“NY State of Mind” is probably one of the most famous non-singles in hip-hop history, a song that just about everyone with more than a passing interest in hip-hop knows, even though it’s never gotten any kind of considerable radio airplay and doesn’t even have a music video. That’s important, just because “NY State of Mind” wouldn’t have been even moderately successful as a single–it’s not catchy, it doesn’t have a chorus, its beat is almost a little bit draggy. Its appeal is almost all within the context of the album, as a table-setter, as a contextual piece of fabric woven into the Illmatic cloth. The street-scene lyrics are the perfect introduction for the vignettes to follow, its verses sounding more like a protagonist’s opening monologue than a mere 16 or 32-bar freestyle. Without the eight other songs coming after it, I’m not sure that we view “NY” in nearly the light that we currently do. It’s a good song, but it’s a great opener.
Of course, there is another reason why “NY State of Mind” is held in the regard it is: the line. You know the one I’m talking about–hell, even Greg Dulli quoted it on an Afghan Whigs song once. “I never sleep / ‘coz sleep is the cousin of death.” Even if Nas never wrote another memorable quote in his career, he’d have a guaranteed spot in 90s hip-hop history for that one line alone. It tells you everything you need to know about Nas’s mentality, or at least of the mentality he puts forth on Illmatic–smart, observant, troubled to the point of paranoia, and of course, eternally restless. It’s a line so worthy of Shakespeare that I had to Google it just now to make sure it wasn’t actually pilfered from A Winter’s Tale or something.
Not too much to say about this one, to be honest. Like any self-respecting child of the 90s, I can’t think of “Plateau” without picturing and hearing a wincing Kurt Cobain in my head, and I’m always a little pleasantly surprised to listen to the Meat Puppets’ version and get a revived sense of what a kind of quirky and warped song the original was (nice outro, too–always forget about that part). That’s generally about it, though–like the majority of Meat Puppets II, I’ll listen to it once every couple of years, think to myself “Hey, this is kind of cool, wonder why I don’t listen to this more often”–and then I won’t listen to it for another couple of years. Nothing against the Meat Puppets–they were a nifty little band that occupied a relatively singular place in 80s alternative rock–but they’re just not a band that inspires any particularly wonderful sort of pontificating on my end.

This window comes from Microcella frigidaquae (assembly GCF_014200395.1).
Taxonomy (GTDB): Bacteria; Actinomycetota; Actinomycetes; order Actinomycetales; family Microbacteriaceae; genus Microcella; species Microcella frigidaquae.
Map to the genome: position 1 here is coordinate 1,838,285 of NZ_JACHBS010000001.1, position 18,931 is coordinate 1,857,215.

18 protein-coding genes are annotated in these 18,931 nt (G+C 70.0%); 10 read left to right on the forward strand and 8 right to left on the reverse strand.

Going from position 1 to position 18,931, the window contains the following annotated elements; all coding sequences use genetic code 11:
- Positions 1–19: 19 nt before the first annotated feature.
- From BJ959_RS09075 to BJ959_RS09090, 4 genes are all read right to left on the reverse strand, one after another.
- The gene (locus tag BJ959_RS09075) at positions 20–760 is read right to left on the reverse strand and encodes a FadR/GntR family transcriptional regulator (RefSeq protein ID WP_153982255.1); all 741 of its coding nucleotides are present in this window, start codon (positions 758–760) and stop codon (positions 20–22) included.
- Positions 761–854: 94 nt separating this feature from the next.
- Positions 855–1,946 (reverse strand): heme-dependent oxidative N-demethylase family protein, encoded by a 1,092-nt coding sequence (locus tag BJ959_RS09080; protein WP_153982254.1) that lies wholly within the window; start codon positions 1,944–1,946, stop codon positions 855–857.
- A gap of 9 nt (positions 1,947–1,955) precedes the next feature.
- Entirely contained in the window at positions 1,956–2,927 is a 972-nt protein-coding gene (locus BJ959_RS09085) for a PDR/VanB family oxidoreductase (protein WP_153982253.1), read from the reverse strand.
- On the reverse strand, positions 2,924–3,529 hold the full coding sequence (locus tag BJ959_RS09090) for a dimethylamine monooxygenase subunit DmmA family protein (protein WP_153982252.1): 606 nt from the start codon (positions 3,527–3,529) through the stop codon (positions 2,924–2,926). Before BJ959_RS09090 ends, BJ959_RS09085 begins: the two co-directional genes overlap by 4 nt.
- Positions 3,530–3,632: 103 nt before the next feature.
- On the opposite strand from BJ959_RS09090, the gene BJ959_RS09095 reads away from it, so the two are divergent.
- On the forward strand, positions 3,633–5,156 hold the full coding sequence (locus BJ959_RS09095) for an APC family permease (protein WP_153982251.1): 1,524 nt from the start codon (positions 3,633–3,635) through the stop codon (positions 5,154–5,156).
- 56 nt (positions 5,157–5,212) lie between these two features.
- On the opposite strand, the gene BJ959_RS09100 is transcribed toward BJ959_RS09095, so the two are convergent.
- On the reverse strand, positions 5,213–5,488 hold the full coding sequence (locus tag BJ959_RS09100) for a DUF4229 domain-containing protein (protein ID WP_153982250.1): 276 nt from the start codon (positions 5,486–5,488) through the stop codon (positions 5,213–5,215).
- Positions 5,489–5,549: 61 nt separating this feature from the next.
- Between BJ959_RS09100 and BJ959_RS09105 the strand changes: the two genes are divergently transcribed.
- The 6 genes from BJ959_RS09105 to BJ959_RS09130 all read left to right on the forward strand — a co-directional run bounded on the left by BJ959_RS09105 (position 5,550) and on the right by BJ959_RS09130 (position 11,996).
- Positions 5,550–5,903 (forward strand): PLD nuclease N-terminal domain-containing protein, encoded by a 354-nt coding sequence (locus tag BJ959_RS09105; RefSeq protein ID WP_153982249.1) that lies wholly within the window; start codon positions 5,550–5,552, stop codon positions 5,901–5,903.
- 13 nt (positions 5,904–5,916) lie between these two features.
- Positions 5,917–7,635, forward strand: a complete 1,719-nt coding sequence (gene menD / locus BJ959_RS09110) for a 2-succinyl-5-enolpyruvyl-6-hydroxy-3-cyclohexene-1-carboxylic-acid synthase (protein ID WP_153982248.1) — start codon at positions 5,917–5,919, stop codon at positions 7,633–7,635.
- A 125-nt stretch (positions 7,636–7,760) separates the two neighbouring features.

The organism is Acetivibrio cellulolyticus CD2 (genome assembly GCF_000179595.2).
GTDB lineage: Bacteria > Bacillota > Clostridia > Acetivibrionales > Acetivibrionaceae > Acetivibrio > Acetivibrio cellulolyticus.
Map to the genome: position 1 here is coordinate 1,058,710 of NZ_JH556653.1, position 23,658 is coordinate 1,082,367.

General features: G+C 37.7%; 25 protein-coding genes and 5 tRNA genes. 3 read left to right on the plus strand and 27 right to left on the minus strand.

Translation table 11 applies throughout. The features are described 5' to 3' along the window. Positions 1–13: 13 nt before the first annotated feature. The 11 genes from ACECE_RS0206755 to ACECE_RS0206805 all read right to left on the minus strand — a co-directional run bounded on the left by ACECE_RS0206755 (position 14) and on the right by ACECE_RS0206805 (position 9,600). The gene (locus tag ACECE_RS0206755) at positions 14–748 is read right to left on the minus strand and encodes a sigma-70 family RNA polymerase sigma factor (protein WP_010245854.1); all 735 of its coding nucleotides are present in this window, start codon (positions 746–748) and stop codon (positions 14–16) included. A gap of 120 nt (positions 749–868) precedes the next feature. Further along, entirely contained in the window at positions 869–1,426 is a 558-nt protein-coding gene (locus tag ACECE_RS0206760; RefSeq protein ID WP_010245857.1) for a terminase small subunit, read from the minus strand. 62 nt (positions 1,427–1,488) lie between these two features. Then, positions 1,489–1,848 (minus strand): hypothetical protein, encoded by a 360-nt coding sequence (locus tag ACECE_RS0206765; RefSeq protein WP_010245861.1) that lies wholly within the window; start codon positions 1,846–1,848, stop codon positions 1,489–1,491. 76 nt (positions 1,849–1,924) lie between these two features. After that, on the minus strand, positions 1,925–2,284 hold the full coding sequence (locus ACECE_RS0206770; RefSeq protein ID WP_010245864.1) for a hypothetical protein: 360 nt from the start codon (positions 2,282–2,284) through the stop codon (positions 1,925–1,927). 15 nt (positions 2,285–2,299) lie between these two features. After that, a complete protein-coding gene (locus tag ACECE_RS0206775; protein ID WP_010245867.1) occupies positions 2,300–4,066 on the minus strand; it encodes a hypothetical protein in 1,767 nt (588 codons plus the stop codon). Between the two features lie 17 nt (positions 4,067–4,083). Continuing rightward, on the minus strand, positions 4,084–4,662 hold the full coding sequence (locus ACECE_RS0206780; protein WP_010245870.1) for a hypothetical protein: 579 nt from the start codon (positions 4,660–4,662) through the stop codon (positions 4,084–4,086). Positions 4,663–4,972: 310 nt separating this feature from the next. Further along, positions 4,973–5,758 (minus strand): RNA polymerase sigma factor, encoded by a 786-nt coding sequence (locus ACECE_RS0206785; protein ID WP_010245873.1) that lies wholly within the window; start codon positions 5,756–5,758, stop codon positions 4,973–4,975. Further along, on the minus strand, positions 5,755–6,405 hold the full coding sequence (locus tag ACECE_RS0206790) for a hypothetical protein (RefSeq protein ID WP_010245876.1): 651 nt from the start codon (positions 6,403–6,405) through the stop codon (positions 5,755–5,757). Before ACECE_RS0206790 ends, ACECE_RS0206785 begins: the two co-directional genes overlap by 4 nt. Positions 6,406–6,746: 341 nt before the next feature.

I will say that I just listened to “We Don’t Exist” (their non-“Backwater” semi-hit off of mainstream breakout Too Tough to Die) for the first time, and that was kind of cool. I look forward to re-discovering it in 2012 or so.
I love Fleetwood Mac, but I’m always going to be a Stevie guy. I know a lot of people champion Lindsey Buckingham as the group’s mastermind and true talent, and I even heard a critic suggest once that the way to fix Tusk was to eliminate all the non-Lindsey songs (we can maybe talk about cutting out some Christine), and to an extent, I understand. But to me, Stevie Nicks’s voice is the one that’s pure magic, up there with Chrissie Hynde and Kim Deal in terms of my all-time favorite female rock vocalists. I couldn’t buy more wholeheartedly into her whole mysterious gypsy woman thing, and all my favorite Fleetwood Mac songs–“Rhiannon,” “Dreams,” “Gold Dust Woman,” “Sara”–are the ones that are almost entirely Stevie. I get Lindsey as a great songwriter and a perfectionist producer, but as much as I love “Trouble,” I don’t think it’s a coincidence that his solo career had just a fraction of the success that Stevie’s did.
This is a very obvious lead-in to me saying that while I greatly enjoy “Go Your Own Way,” it’s not really one of the songs I turn to when explaining my love for the Mac. Lindsey’s voice just isn’t striking to me–it’s practically buried in the mix for the most of the verses, and for most of my life, I thought the chorus was meant as sort of an inspirational message–like “Hey man, you don’t have to do what everyone tells you, you can go your own way!!!” It wasn’t until a couple years ago that I realized, like pretty much every song on Rumours, that it was about the singer getting romantically fucked over by one of the other band members. Fine, but I maintain that “You can go your own way / You can call it another lonely day” is pretty damn weak as far as big sing-along kiss-off choruses go. No surprise, I prefer the bruised disappointment of “Well there you go again, you say you want your freedom / Well who am I to keep you down?”
Not to say that there isn’t a lot to like about “Go Your Own Way.” I always liked the way Lindsey kind of sneaks the first verse in to what should still be the song’s intro–it’s a pretty stealth way to get the song going. And the lyrics in that verse, once I finally paid attention to them, are pretty good and memorable as far as end-of-relationship confusion go. “If I could, maybe I’d give you my world / How can I, when you won’t take it from me?” Hard to argue with that. Plus, the solo at the end is rippin’, and the drum part is a whole lot of fun to play on Rock Band. Good song, certainly, and above-par for the course on classic rock radio. Just not my Mac of choice.